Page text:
The broader implications from the Kielce Pogrom extend past the political and moral sphere as well. Even as late as 1987, Polish citizens who took part in the pogrom had trouble defining the events, the political backers, or the causes. The anti-Semitism of the gentile Poles even showed 40 years later in interviews through backhanded comments and stereotypical assumptions. The Jews that survived displayed noticeable fear in the interviews, while many of those who witnessed the atrocities still felt it was the Jews fault they were attacked. Furthermore, the fear of some that they might be accused of being Jewish was even more frightful, because in their minds they could have been beaten or killed for no reason.[20] This concept suggests that even many years later gentile Poles are unable to see how utterly unjustified the Kielce Pogrom really was as a means of achieving anterior motives.

The chaos that was post war Poland resulted in a harsh and unwelcoming climate for returning Jewish misplaced persons. Furthermore, the competing political agendas between the PPR and PSL used the minority Jewish population as a tool towards advancing their ideologies. They both tried to capitalize on the widespread existing anti-Semitism to manipulate Polish citizens. During the course of the pogrom, failure of the police forces to manage their subordinates coupled with the failure of the Catholic priests to dispel violence led to the largest pogrom in Polish history.




Anna Williams, “The Kielce Pogrom,” UCSB Department of History,                (accessed October 4, 2011).

Bliss Lane, Arthur.  I Saw Poland Betrayed: An American Ambassador Reports To The     American People. New York: The Bobbs-Merrill Company, 1948.

Bozena Szaynok, “The Kielce Pogrom,” Jewish Virtual Library,    (accessed October 4,    2011).

Checinski, Michael. Poland: Communism, Nationalism, and Anti-Semitism. New York: Karz-       Cohl Publishing, 1982.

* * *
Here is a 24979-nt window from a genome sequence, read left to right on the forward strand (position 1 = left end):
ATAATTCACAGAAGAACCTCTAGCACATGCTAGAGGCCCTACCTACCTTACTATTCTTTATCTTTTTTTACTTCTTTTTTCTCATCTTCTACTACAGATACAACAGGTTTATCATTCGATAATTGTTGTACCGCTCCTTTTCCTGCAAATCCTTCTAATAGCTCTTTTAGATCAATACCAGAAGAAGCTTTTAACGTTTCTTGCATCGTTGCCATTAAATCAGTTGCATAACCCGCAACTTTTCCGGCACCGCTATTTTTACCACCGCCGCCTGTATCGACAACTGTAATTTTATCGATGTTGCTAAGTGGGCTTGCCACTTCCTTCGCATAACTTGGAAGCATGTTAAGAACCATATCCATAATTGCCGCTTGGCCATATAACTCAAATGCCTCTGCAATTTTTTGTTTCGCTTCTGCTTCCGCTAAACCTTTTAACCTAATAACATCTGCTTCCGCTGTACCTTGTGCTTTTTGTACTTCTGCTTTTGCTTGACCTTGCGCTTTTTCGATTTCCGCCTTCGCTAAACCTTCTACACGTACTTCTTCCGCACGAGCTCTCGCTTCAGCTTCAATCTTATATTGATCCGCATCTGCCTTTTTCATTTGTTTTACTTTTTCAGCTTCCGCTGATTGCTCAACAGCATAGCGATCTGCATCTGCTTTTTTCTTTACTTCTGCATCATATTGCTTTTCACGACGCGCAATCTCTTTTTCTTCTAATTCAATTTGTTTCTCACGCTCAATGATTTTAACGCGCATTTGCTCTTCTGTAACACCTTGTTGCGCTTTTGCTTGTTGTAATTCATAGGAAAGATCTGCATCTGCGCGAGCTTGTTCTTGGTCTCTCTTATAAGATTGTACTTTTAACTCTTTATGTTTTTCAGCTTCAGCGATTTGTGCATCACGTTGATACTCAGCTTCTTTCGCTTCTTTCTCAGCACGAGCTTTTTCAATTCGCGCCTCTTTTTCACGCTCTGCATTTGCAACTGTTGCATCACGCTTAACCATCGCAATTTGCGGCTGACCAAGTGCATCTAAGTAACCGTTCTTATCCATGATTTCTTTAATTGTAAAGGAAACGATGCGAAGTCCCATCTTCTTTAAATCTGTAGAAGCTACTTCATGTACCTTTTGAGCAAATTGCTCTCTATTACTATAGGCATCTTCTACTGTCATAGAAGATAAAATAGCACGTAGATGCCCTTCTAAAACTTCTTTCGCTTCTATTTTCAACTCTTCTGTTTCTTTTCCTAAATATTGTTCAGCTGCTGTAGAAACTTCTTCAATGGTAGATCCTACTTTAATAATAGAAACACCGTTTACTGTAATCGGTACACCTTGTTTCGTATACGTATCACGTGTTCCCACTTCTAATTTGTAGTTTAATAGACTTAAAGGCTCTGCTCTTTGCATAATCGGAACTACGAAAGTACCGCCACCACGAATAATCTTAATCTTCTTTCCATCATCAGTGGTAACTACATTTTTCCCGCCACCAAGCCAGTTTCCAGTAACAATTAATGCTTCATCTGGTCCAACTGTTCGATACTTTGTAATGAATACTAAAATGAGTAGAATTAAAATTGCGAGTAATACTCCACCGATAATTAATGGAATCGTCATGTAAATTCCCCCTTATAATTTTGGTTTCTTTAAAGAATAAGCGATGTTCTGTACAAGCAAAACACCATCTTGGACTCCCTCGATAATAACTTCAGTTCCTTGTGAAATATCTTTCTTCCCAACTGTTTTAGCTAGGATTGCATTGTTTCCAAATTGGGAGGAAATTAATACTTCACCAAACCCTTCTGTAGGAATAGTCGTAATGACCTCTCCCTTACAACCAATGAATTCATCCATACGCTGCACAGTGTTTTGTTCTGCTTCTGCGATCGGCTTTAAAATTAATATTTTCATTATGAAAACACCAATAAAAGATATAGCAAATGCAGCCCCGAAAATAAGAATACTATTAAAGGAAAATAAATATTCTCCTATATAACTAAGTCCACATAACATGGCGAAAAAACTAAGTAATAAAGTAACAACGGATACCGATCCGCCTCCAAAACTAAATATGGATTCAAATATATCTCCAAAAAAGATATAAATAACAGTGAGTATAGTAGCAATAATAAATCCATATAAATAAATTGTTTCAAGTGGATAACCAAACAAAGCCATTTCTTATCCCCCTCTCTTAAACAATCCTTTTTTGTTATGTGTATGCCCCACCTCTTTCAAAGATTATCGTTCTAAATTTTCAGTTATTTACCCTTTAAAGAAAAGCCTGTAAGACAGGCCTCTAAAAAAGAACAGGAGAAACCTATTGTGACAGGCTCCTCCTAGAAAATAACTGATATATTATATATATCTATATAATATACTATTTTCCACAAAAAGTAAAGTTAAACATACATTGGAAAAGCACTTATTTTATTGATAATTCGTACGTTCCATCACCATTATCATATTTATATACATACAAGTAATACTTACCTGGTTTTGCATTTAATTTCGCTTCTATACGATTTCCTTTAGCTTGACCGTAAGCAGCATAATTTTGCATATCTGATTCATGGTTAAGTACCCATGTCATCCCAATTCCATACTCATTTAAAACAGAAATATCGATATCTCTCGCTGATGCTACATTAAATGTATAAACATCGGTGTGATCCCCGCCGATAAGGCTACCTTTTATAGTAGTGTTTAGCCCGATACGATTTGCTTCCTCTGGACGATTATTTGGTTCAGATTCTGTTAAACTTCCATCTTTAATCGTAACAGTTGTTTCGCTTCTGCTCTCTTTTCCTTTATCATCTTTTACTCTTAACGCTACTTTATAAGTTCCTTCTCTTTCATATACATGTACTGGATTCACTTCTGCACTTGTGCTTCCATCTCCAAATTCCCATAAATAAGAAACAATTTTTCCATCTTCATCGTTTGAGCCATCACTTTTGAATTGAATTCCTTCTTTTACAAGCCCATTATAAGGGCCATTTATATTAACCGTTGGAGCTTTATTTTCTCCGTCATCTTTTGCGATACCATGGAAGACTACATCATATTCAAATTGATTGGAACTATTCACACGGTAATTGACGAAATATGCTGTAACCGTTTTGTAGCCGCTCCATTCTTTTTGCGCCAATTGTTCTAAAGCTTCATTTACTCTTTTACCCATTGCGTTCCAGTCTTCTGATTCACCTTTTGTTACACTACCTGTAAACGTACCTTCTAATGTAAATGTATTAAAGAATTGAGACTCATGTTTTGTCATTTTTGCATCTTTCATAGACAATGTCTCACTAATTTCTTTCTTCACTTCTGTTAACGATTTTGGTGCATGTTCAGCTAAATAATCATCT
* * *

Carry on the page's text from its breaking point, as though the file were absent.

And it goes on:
Gross, Jan T. Fear: Anti- Semitism in Poland After Auschwitz, An Essay in Historical          Interpretation. New York: Random House, 2006.

Hertz,  Aleksander. The Jews in Polish Culture. Evanston, IL: Northwestern University Press,      1988.

Lozinski, Marcel. Witnesses: Anti-Semitism in Poland, 1946. DVD. Produced by Gerard de           Verizier. 1987.

Michlic Beata, Joanna. Poland’s Threatening Other: The Image of The Jew from 1880 to the          Present. Lincoln: University of Nebraska Press, 2006.

Mikolajczyk, Stanislaw. The Rape Of Poland: Pattern of Soviet Aggression. New York:     McGraw-Hill Book Company, 1948.

Platform Against Antisemitsim and For Emancipation, “Kielce Pogrom, July 4, 1946,” Contested             Terrain, (accessed October 4,           2011).

Ringelblum, Emmanuel. Polish-Jewish Relations During the Second World War. Evanston, IL:      Northwestern University Press, 1992.

Schatz, Jaff. The Generation: The Rise and Fall of the Jewish Communists of Poland. Berkeley     and Los Angeles: University of California Press, 1991.

United States Holocaust Memorial Museum, “Pogroms,” Holocaust Encyclopedia.    (accessed October 4,       2011).


  [1]  Jaff Schatz, Generation: The Rise and Fall of the Jewish Communists of Poland (Berkeley and Los Angeles: University of California Press, 1991), 199-202.

  [2]  Holocaust Encyclopedia, “Pogroms,” United States Holocaust Memorial Museum, (accessed November 13, 2011).

  [3]  Blood libel is a false accusation that Jews murder gentile children and use their blood to mix into the baking of matzo bread. The fact that he chose 7 Planty, the location of the pogrom, is also not unusual because only 8 months prior to the pogrom a grenade was thrown into the building as an anti-Semitic attack.

  [4]  Jan T. Gross, Fear: Anti- Semitism in Poland After Auschwitz, An Essay in Historical Interpretation (New York: Random House, 2006), 83-84, 93.

  [5]  Aleksander Hertz, The Jews in Polish Culture (Evanston, IL: Northwestern University Press, 1988), 200.

  [6]  Hertz, Polish Culture, 217.

[7]  Marcel Lozinksi, Witnesses: Anti-Semitism in Poland, 1946, DVD, prod. Gerard de Verbizier (1987).

[8]  Schatz, Generation, 200.

[9]  Schatz, Generation, 205.

[10] Arthur Bliss Lane, I Saw Poland Betrayed: An American Ambassador Reports To The American People (New York: The Bobbs-Merrill Company, 1948), 249. Bliss Lane was so politically in opposition to the Soviet takeover in Poland that he actually resigned from being the U.S. ambassador to Poland.

[11]  Gross, Fear, 88.

[12]  Gross, Fear, 95.

[13]  Stanislaw Mikolajczyk, The Rape of Poland: Pattern of Soviet Aggression (New York: McGraw-Hill Book Company, 1948), 167. It is important to note that as the head of the Polish Peoples Party, he was staunchly opposed to Communist control and his book was clearly biased against the PPR.

  [14]  Joanna Beata Michlic, Poland’s Threatening Other: The Image of The Jew from 1880 to the Present (Lincoln: University of Nebraska Press, 2006), 235-237.

  [15]  Gross, Fear, 192-193.

  [16]  Gross, Fear, 136-138.

  [17]  Gross, Fear, 135-136.

  [18]  Mikolajczyk, Rape of Poland, 167.

[19]  Bliss Lane, Poland Betrayed, 249.

[20]  Marcel Lozinksi, Witnesses: Anti-Semitism in Poland, 1946, DVD, prod. Gerard de Verbizier (1987).